**FILE** D.C.'s Brentwood neighborhood (Eric T. Gunther via Wikimedia Commons)
**FILE** D.C.'s Brentwood neighborhood (Eric T. Gunther via Wikimedia Commons)

A bus terminal for the D.C. Office of the State Superintendent of Education (OSSE) planned for the Brentwood community in Northeast has been met with staunch opposition, as residents accuse Mayor Muriel Bowser of using the area as a dumping ground for high concentrations of industrial polluting facilities that affect the community’s health and quality of life on a daily basis.

Legal action was filed Tuesday against Bowser and the District on behalf of the residents by Empower DC, which claims that the city government violated its own laws by deciding to locate the terminal at 16th and W streets.

Local civil rights attorney Johnny Barnes said in a statement that the courts, “all the way up through the Supreme Court,” have stopped construction projects if laws were not followed when moving the construction forward.

“A $160 million Dam Project was stopped to protect fish; and a $40 million highway project was stopped to protect spiders, when laws were not followed,” Barnes said. “Surely our courts should stop this $20 million, ill-conceived bus terminal, that, according to the experts we have assembled, would harm the health, safety and life of District residents. That is what this lawsuit is about.”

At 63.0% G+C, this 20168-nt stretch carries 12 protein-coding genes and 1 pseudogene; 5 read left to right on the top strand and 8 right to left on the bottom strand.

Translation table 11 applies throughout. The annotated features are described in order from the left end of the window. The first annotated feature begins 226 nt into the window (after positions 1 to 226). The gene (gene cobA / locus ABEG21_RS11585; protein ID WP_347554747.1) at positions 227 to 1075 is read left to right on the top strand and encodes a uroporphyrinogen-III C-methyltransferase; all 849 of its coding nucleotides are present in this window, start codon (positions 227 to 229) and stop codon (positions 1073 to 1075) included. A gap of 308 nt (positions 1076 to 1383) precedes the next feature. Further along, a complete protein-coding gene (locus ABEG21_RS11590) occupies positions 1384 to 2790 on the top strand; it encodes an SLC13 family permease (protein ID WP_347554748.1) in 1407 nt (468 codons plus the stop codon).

Empower DC said that when Brentwood residents reached out to the organization for support, they heard a familiar story of a predominantly Black community being ignored by city officials when they raised objections to a project that they knew would harm their neighborhood.

“When we looked deeper, we saw that for decades Brentwood residents have raised objections to the over-concentration of polluting industrial facilities, but government officials have failed to act,” the grassroots organization said. “Our goal with this lawsuit is not only to stop the placement of the OSSE bus terminal in this already overburdened community, but to shine a light on the city’s failure to consider cumulative impact and racial equity with the placement of harmful facilities, and to ultimately bring about real change in the way we approach the planning and siting for facilities like this one.”

WI Guest Author

This correspondent is a guest contributor to The Washington Informer.

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